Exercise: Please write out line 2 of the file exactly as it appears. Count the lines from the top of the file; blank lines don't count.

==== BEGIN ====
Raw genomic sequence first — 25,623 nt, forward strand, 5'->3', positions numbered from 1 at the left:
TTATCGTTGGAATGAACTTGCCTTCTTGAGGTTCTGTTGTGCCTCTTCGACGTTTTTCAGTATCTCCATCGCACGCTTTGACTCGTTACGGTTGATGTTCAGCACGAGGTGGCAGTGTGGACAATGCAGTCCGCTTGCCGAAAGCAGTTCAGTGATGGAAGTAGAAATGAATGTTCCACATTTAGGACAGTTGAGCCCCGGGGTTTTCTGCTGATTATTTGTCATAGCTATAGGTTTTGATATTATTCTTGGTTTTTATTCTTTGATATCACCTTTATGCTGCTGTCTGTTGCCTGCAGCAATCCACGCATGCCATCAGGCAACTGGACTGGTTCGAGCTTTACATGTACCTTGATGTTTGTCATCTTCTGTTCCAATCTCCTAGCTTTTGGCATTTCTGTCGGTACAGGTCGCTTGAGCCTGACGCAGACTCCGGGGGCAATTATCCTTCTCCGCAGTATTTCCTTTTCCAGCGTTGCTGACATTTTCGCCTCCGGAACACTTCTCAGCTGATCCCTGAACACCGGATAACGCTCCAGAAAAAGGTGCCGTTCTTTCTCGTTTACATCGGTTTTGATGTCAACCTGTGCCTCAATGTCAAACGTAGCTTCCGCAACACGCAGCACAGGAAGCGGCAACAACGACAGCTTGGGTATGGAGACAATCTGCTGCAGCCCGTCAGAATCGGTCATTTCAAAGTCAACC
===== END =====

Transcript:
TTATCGTTGGAATGAACTTGCCTTCTTGAGGTTCTGTTGTGCCTCTTCGACGTTTTTCAGTATCTCCATCGCACGCTTTGACTCGTTACGGTTGATGTTCAGCACGAGGTGGCAGTGTGGACAATGCAGTCCGCTTGCCGAAAGCAGTTCAGTGATGGAAGTAGAAATGAATGTTCCACATTTAGGACAGTTGAGCCCCGGGGTTTTCTGCTGATTATTTGTCATAGCTATAGGTTTTGATATTATTCTTGGTTTTTATTCTTTGATATCACCTTTATGCTGCTGTCTGTTGCCTGCAGCAATCCACGCATGCCATCAGGCAACTGGACTGGTTCGAGCTTTACATGTACCTTGATGTTTGTCATCTTCTGTTCCAATCTCCTAGCTTTTGGCATTTCTGTCGGTACAGGTCGCTTGAGCCTGACGCAGACTCCGGGGGCAATTATCCTTCTCCGCAGTATTTCCTTTTCCAGCGTTGCTGACATTTTCGCCTCCGGAACACTTCTCAGCTGATCCCTGAACACCGGATAACGCTCCAGAAAAAGGTGCCGTTCTTTCTCGTTTACATCGGTTTTGATGTCAACCTGTGCCTCAATGTCAAACGTAGCTTCCGCAACACGCAGCACAGGAAGCGGCAACAACGACAGCTTGGGTATGGAGACAATCTGCTGCAGCCCGTCAGAATCGGTCATTTCAAAGTCAACC